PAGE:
PlayStation Vita has needed that quintessential system seller pretty much since day-one, and with Media Molecule’s Tearaway, Sony’s flagging handheld has finally got its must-have title. Sure, Uncharted and Killzone: Mercenary are certainly worth buying a Vita for, but Tearaway takes things to a new level -- this is something you’re only going to experience on Vita, and has been tailor made from the ground up for the platform and its unique functionality.
Set in a gorgeous papercraft-inspired world known as Valleyfold, Tearaway’s narrative is simplistic yet charming all the same. The story focuses on Iota, a quirky little chap (hey, his head’s actually an envelope, don’t you know?) who embarks on a journey to deliver a message to the player. Or, thanks to its gender-friendly nature, you can plump for the female version, Atoi. What makes the story unique however is the fact that you actually have a starring role in the game yourself; as the ‘You,’ a giant face perennially gazing down up on the land from the sun. In fact, your actions will directly affect Iota’s world as he attempts to overcome all sorts of obstacles and adversity.
While a platformer at heart, Tearaway puts its own unique stamp on the established paradigm thanks to the PS Vita’s various control methods. Sure, you’ll hop across collapsing tiles, run like hell from stampeding baddies and hunt down collectibles, but the way you do it is what makes the House of SackBoy’s latest effort such a standout title. The touchscreen and camera have been interwoven seamlessly into the game’s rich tapestry, so much so that I wondered how on earth other games haven’t already succeeded in this manner. A slight tap of the rear touchpad on a bounce pad and you’ll send Iota hurtling upwards to reach higher platforms; tap your finger on a paper-thin floor and you’ll see it miraculously appear on-screen, knocking bad guys - known as Scraps - off their feet before they explode into collectible confetti; or, give a glowing rolled-up piece of paper a quick flick with the finger and you’ll instantly create a pathway for Iota to traverse.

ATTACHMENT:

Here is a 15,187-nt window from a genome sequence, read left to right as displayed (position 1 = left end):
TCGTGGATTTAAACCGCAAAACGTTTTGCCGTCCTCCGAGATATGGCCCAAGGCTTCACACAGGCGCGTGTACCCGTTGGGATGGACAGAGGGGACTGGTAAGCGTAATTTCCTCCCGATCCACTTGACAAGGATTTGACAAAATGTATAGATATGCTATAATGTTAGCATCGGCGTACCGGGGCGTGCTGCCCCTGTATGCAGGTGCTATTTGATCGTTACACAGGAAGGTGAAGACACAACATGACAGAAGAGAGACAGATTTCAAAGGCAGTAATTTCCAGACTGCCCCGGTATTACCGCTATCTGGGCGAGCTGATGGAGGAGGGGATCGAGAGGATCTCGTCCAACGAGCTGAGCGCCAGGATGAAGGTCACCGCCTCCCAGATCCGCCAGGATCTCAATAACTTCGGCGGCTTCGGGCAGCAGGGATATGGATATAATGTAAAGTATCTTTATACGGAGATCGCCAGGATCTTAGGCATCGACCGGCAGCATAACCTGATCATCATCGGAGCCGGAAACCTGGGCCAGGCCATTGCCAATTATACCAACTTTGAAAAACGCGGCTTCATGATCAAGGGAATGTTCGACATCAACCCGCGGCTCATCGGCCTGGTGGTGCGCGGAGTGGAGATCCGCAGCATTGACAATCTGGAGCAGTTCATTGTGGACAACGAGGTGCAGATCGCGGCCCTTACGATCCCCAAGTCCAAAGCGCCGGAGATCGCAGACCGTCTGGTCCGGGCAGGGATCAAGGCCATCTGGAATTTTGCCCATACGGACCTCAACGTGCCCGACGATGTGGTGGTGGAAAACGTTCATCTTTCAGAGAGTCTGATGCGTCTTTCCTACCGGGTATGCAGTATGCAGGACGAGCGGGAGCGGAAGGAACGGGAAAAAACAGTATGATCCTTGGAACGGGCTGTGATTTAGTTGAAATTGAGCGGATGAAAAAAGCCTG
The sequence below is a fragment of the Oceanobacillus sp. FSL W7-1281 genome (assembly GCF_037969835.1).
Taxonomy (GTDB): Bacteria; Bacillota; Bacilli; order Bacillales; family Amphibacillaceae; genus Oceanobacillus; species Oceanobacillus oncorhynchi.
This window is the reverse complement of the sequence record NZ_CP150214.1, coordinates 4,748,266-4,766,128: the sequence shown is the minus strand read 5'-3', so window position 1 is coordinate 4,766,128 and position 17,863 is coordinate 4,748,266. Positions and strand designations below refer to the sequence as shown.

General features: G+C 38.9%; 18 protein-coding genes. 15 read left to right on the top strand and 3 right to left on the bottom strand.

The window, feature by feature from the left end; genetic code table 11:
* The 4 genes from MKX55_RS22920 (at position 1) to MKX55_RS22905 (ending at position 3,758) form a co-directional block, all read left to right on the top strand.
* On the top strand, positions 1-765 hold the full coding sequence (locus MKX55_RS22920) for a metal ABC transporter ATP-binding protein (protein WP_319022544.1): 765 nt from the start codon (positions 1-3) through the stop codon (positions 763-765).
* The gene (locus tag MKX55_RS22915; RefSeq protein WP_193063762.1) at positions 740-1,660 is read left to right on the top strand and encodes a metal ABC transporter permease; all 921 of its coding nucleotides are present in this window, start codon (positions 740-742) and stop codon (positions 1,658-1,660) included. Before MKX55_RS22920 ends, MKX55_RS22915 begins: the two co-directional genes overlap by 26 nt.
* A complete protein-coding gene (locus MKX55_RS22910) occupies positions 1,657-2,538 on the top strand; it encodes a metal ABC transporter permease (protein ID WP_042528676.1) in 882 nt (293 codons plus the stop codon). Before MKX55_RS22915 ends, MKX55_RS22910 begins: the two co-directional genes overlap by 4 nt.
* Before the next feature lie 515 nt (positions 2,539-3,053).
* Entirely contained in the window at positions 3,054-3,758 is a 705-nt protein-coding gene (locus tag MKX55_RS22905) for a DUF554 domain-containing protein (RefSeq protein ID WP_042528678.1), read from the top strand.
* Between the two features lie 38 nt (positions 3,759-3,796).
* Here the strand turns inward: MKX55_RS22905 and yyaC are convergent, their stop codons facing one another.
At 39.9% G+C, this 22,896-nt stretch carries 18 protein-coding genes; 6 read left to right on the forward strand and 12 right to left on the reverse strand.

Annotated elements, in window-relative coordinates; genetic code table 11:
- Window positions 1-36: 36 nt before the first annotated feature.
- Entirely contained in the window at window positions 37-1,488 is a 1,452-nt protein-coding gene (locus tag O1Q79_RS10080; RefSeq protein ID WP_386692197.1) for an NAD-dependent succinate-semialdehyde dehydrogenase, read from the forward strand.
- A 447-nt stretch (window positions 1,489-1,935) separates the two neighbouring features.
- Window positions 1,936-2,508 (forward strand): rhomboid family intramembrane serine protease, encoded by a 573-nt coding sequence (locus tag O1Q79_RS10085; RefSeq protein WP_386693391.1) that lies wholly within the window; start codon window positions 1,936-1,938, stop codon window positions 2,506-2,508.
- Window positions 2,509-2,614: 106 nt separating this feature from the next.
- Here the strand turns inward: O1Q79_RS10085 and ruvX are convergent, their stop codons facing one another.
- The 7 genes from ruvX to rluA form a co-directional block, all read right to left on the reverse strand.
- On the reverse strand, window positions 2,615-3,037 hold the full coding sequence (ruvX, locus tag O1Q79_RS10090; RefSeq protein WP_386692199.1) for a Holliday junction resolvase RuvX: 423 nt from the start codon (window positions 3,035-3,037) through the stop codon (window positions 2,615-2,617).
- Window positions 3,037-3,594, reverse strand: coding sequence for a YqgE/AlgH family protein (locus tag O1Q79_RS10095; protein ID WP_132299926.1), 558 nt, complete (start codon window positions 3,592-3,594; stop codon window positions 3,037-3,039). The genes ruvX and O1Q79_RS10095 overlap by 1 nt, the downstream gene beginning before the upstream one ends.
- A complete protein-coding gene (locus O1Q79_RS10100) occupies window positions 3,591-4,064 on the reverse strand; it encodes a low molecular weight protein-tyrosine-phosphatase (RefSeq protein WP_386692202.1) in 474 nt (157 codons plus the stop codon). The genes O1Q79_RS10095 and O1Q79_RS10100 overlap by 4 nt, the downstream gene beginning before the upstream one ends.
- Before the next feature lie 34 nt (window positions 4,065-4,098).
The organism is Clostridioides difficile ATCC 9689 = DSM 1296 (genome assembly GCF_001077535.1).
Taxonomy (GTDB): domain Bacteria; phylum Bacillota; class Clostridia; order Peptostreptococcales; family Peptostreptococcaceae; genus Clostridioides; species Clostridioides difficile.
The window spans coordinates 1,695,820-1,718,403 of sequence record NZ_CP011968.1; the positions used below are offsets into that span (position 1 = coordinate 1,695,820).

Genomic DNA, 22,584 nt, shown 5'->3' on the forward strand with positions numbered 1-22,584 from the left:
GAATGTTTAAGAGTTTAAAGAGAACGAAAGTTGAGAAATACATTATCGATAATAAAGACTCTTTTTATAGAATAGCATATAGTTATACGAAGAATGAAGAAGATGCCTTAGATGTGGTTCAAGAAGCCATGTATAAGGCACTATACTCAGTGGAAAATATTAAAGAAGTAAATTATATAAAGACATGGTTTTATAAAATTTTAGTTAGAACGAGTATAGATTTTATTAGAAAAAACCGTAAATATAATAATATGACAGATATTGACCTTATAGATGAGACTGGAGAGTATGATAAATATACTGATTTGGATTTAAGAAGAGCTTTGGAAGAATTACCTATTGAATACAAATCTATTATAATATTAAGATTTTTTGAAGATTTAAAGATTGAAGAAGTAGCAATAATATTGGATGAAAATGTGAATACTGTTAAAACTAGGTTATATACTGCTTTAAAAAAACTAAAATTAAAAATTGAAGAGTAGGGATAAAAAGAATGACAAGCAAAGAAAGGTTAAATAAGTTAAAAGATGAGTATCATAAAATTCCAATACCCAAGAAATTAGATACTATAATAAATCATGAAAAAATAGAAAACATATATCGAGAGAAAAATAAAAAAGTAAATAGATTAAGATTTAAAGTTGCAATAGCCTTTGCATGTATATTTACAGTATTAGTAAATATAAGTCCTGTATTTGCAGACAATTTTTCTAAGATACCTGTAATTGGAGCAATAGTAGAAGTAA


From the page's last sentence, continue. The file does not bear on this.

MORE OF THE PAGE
The controls feel perfectly natural and are not obtrusive or contrived, and the game finds ways of keeping you on your toes having to use various functions in tandem. Leaping from one collapsing pillar to the next, while frantically trying to craft a pathway for yourself by flicking the touchscreen to unroll pieces of paper feels great, and very cohesive with the world around you. After all, everything is made of paper. Each location is made to feel unique, and the aesthetic touches - from paper snow to the crash of cardboard waves on a beach - only adds to further accentuate Tearway’s inescapable and undeniable charm. Sure, you’ll do a lot of old-fashioned jumping here and there, and progression is strictly linear, but just when you are getting comfortable, Media Molecule pulls the rug out from beneath your feet. Before you know it, you're on the back of a pig and tearing through farmyards while leaping over fences, or using a Squeezebox to operate machinery and suck up foes before blowing them off the edge of a cliff top. It never gets stale, and it seems every new area you come into, you are are presented with new tricks to learn and new obstacles to overcome.